- Oh how the times have changed.
- Just a year ago, A-list celebrities were so fascinated by NFTs.
- Paris Hilton and Snoop Dogg were the earliest adopters. They were soon joined by a number of prominent celebrities–including Reese Witherspoon, Eva Longoria Baston, Gwyneth Paltrow, Steph Curry, Brie Larson, Jimmy Fallon, Eminem, Serena Williams, Meek Mill, Timbaland, Val Kilmer, and others. Many donned their NFTs as pfps on Twitter. Some even were involved in creating or collaborating NFT projects.
- Although the NFT community tends to be suspicious of celebrity drops (as money grabs), Paris Hilton and Snoop Dogg had quickly established themselves as OGs in their great support and development of NFTs. Probably no celebrity did as much creating with NFTs as Snoop Dogg, who was even building a Snoopverse in the Sandbox.
- Reese Witherspoon announced a partnership between Hello Sunshine and the World of Women project.
- Today, nary a celebrity remains in NFTs. At least practically none still uses their NFTs as pfps or even seems to be discussing them.
- Except one. Anthony Hopkins. The 85-year-old actor and artist is “all-in” with NFTs.
- He’s created The Eternal collection of 1,000 NFTs, which come with utility:
- 39 receive an autographed Dreamscapes Art Book, featuring hundreds of full-color images of paintings and drawings by Sir Anthony Hopkins
- 5 to join an intimate discussion with Sir Anthony (via Zoom)
- 1 to have a once in a lifetime one-on-one zoom with Sir Anthony Hopkins with the conversation being recorded and posted on Sir Anthony Hopkins’ social media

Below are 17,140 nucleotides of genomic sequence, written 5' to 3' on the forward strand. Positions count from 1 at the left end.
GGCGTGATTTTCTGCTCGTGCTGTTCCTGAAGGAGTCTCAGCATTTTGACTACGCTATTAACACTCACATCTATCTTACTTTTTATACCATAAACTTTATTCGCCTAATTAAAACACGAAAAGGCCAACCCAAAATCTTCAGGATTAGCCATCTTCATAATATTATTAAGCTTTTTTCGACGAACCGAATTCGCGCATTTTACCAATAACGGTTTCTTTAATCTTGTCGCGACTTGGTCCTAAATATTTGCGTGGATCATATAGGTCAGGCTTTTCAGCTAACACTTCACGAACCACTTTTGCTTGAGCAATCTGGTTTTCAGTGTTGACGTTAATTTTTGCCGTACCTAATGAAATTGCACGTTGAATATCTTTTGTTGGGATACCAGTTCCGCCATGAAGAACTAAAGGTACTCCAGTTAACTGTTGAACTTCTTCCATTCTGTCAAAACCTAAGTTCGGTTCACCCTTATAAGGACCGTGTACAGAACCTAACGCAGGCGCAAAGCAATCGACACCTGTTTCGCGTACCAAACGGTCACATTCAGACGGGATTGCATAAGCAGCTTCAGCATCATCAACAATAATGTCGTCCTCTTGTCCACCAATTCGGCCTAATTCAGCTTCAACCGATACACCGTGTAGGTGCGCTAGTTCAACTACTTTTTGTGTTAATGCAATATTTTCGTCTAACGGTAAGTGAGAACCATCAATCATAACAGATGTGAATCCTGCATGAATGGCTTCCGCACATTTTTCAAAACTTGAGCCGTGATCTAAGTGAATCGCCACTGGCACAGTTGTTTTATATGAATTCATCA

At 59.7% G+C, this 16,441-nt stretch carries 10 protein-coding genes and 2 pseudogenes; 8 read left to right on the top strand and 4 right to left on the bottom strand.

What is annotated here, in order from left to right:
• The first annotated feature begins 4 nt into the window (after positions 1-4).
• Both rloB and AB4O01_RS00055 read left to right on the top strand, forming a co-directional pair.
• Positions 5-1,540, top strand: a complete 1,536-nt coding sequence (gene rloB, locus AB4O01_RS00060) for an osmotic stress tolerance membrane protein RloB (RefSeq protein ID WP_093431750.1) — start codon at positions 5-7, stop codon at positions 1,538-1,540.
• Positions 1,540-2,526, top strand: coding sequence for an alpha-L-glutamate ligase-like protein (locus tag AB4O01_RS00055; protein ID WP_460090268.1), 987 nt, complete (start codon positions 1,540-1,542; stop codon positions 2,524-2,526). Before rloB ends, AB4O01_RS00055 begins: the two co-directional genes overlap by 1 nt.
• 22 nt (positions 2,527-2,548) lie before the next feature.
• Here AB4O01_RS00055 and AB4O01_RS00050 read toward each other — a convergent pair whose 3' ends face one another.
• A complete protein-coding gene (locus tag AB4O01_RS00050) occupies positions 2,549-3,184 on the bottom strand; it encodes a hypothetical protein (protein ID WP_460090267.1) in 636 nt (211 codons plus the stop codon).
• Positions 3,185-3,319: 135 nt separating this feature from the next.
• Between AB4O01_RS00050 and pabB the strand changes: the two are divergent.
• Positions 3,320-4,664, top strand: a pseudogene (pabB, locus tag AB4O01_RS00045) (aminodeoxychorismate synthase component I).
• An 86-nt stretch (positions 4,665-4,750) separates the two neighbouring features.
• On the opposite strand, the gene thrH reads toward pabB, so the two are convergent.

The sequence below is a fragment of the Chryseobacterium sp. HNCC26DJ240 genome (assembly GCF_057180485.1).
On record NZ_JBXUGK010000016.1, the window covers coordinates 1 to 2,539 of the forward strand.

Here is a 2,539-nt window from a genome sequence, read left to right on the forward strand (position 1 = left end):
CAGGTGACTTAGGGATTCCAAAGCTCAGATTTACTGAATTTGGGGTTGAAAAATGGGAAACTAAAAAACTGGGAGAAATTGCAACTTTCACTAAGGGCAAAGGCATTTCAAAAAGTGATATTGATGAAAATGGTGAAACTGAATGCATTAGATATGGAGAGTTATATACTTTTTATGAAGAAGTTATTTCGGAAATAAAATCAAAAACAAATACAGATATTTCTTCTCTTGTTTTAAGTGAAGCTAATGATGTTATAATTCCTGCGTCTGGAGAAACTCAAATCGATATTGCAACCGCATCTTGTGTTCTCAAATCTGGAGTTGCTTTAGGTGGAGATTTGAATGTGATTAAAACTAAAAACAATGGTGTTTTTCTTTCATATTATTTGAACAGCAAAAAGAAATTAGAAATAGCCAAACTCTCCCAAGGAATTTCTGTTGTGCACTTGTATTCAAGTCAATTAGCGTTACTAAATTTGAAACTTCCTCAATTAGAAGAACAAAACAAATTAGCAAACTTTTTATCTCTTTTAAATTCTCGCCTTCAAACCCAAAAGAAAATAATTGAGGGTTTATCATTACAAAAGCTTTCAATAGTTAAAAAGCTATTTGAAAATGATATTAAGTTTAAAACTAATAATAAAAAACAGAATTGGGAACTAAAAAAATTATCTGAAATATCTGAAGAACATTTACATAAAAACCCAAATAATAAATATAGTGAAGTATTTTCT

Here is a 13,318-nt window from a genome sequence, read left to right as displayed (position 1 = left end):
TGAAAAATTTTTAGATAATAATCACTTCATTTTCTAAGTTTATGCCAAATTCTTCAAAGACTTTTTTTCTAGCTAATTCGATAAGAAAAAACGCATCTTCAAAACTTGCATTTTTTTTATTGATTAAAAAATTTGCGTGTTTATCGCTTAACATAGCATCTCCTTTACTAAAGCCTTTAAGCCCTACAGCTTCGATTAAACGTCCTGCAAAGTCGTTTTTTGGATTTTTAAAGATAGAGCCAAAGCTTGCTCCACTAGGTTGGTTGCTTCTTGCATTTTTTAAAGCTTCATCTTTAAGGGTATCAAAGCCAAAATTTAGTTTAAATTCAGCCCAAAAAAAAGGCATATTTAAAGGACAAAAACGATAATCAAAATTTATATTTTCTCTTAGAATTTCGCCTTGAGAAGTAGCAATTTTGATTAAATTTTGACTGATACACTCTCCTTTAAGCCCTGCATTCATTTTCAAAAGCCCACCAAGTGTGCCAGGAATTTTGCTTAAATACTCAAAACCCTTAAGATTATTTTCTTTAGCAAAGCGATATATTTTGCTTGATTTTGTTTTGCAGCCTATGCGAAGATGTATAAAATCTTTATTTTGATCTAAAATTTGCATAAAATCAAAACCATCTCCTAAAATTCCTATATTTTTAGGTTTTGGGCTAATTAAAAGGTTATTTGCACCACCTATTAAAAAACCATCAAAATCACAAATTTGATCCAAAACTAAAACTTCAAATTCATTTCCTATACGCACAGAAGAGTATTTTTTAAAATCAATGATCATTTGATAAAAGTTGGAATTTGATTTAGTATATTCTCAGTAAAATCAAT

- 100 to get a personalized NFT with a message from Sir Anthony Hopkins airdropped to their wallet. For more, visit here.
Why did celebrities leave NFTs?
It’s hard to know why all the celebrities left NFTs. My guess is that it’s a combination of factors.
- In April 2022, the organization Truth in Advertising (TINA) sent warning letters to 17 celebrities for failing to disclose alleged material connections with NFT companies, possibly in violation of FTC regulations for celebrity endorsements. [For more, visit here and here.]
- By summer 2022, the crypto winter and economic downturn had set in. NFTs were in a huge bear market. Things escalated with FTX’s implosion in Nov. 2022, which exacerbated a cryptocurrency contagion.
- On Dec. 8, 2022, a class action lawsuit was filed against the Bored Ape Yacht Club creators, the company behind it, Yuga Labs, and the many celebrities who allegedly promoted the Bored Apes, such as using them as pfps on Twitter, without disclosing financial arrangements (e.g., free NFTs) to promote the project.
- The hype has died down. Another possible factor is that the hype over NFTs has died down.
Why is Anthony Hopkins the last celeb left?
All of this still begs the question: Why is Anthony Hopkins still going strong with NFTs and the NFT community?
The answer seems clear from his Twitter feed (see the video above): Hopkins is a true artist. He’s not into NFTs for the money or the speculation. He’s in it to create as an artist–to engage with his community. Ars gratia artis.